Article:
The Economic Impact of Telecommunications in Senegal

Communications & Strategies, No. 86, 2nd Quarter 2012, pp. 21-42

22 Pages Posted: 1 Jun 2013

See all articles by Raul L. Katz

Raul L. Katz

The Columbia Institute for Tele-Information (CITI)

Pantelis Koutroumpis

Oxford Martin Programme of Technological and Economic Change; University of Oxford - Institute for New Economic Thinking at the Oxford Martin School; Imperial College Business School

Date Written: June 15, 2012

Abstract

While the economic impact of telecommunications has attracted the focus of attention of research in the past, the area of sub-Saharan Africa has only recently become the subject of inquiry. Furthermore, the study of the region represents a case study by itself. Socio-economic parameters like economic stability and growth, compulsory education, access to basic services, rule of law and control of corruption shape an unpredictable environment and certainly affect the impact that wireless and broadband may have. Additionally, embryonic fixed line networks, limited banking facilities and patchy transport links may have an accentuated impact on the development and use of digital networks. In this paper a unique country-level sample was assembled for Senegal for the period 2004-2011 in order to measure the effect of wireless and broadband on the economic growth of the country. Our preliminary results suggest that mobile phones have a measurable impact on economic growth and lie within the estimates of previous work on a much larger scale. On the other hand, the economic effect of broadband cannot be measured yet because the technology is at its very early stages of adoption. However, the rapid growth of third generation services during 2011 suggests a transformation in this type of network access, which might result in important economic effects in the future.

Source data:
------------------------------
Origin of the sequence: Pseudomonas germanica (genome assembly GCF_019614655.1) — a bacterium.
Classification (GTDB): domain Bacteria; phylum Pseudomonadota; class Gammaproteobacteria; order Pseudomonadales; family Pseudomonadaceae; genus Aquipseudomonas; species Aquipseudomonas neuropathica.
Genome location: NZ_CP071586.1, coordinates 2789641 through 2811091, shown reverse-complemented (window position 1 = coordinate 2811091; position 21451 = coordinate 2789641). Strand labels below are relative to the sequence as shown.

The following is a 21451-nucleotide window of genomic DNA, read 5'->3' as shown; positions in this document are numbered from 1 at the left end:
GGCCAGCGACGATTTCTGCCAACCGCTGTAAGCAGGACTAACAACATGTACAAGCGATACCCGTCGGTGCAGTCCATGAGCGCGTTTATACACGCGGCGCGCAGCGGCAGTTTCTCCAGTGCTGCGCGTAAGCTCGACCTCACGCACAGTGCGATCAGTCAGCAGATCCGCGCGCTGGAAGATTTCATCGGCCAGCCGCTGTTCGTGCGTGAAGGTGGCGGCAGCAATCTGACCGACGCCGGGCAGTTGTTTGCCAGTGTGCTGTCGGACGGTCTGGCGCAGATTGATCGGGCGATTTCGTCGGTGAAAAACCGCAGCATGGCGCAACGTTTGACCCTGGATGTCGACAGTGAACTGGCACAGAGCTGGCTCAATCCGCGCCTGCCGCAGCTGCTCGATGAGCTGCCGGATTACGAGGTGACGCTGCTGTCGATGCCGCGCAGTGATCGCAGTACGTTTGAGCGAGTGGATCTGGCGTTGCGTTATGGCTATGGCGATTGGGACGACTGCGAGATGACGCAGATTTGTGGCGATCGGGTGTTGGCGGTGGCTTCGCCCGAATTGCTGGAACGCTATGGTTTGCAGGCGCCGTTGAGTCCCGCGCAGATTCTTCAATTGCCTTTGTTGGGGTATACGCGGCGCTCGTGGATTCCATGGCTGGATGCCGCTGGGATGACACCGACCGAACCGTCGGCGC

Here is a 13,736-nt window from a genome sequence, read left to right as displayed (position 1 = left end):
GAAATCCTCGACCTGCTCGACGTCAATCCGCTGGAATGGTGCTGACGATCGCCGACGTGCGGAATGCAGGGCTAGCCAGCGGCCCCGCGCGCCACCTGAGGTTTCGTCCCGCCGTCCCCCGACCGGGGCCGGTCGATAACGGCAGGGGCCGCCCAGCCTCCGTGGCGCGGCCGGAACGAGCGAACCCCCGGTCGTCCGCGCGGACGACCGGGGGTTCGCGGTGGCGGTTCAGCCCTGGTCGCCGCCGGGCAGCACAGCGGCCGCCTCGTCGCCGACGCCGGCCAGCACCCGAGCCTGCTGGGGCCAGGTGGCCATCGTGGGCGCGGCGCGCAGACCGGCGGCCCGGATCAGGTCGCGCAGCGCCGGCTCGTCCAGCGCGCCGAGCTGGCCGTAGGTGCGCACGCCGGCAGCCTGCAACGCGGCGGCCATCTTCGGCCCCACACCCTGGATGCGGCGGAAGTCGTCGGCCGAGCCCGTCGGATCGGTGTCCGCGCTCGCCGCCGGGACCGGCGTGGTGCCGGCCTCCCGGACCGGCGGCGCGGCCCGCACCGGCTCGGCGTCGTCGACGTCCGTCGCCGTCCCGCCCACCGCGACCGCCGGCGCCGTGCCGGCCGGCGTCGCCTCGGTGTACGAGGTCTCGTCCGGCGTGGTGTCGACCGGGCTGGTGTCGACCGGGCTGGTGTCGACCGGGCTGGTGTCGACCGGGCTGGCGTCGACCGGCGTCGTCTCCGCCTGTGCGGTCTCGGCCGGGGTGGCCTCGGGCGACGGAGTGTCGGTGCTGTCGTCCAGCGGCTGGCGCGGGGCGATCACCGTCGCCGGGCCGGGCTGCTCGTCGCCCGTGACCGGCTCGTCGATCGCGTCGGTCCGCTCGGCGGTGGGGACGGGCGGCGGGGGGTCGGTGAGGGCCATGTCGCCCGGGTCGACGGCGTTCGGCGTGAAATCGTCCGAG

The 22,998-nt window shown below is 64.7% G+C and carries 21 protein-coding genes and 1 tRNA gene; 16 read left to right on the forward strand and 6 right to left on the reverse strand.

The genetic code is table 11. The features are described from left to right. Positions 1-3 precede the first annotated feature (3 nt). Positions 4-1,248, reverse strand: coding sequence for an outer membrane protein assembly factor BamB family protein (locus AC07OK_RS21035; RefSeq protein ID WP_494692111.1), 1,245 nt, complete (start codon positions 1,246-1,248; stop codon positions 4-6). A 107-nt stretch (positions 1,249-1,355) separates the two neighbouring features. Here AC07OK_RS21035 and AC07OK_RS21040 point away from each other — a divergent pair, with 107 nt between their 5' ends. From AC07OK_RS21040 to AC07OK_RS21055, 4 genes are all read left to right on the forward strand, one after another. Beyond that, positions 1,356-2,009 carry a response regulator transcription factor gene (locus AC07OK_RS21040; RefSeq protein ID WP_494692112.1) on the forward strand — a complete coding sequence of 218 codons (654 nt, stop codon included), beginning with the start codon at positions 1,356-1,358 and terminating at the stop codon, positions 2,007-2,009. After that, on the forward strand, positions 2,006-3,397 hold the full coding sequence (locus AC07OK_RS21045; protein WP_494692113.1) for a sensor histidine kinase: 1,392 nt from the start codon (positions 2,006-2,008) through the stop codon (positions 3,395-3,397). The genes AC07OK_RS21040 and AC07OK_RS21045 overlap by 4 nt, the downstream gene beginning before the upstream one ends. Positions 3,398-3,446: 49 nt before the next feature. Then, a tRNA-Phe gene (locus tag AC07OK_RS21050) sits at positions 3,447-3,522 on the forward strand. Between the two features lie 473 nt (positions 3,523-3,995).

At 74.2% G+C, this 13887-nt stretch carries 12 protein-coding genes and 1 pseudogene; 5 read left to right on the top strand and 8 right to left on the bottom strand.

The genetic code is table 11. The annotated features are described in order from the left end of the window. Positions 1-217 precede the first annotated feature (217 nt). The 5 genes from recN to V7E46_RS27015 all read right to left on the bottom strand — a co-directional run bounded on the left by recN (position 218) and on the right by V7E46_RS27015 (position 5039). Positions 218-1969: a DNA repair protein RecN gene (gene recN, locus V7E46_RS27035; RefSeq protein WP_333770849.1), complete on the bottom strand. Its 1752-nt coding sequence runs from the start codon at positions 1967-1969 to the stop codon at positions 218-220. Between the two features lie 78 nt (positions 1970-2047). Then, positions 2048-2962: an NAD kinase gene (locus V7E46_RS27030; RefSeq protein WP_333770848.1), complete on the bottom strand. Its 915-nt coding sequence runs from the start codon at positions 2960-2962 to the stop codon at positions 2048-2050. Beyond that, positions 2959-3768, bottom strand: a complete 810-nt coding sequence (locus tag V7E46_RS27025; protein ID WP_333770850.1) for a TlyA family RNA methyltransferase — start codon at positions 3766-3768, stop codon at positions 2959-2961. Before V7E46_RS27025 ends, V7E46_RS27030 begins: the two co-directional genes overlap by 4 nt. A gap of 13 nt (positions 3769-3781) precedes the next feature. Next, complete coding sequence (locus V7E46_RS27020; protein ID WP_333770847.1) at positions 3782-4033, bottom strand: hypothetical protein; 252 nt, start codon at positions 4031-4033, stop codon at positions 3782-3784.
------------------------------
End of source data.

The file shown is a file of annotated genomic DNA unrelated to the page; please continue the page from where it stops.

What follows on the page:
Keywords: broadband, economy, Senegal, ICT

JEL Classification: L96, L52, O38

Suggested Citation

Katz, Raul L. and Koutroumpis, Pantelis, The Economic Impact of Telecommunications in Senegal (June 15, 2012). Communications & Strategies, No. 86, 2nd Quarter 2012, pp. 21-42, Available at SSRN: https://ssrn.com/abstract=2270502

Raul L. Katz (Contact Author)

The Columbia Institute for Tele-Information (CITI) ( email )

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Pantelis Koutroumpis

Oxford Martin Programme of Technological and Economic Change ( email )

University of Oxford
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University of Oxford - Institute for New Economic Thinking at the Oxford Martin School ( email )

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Imperial College Business School ( email )

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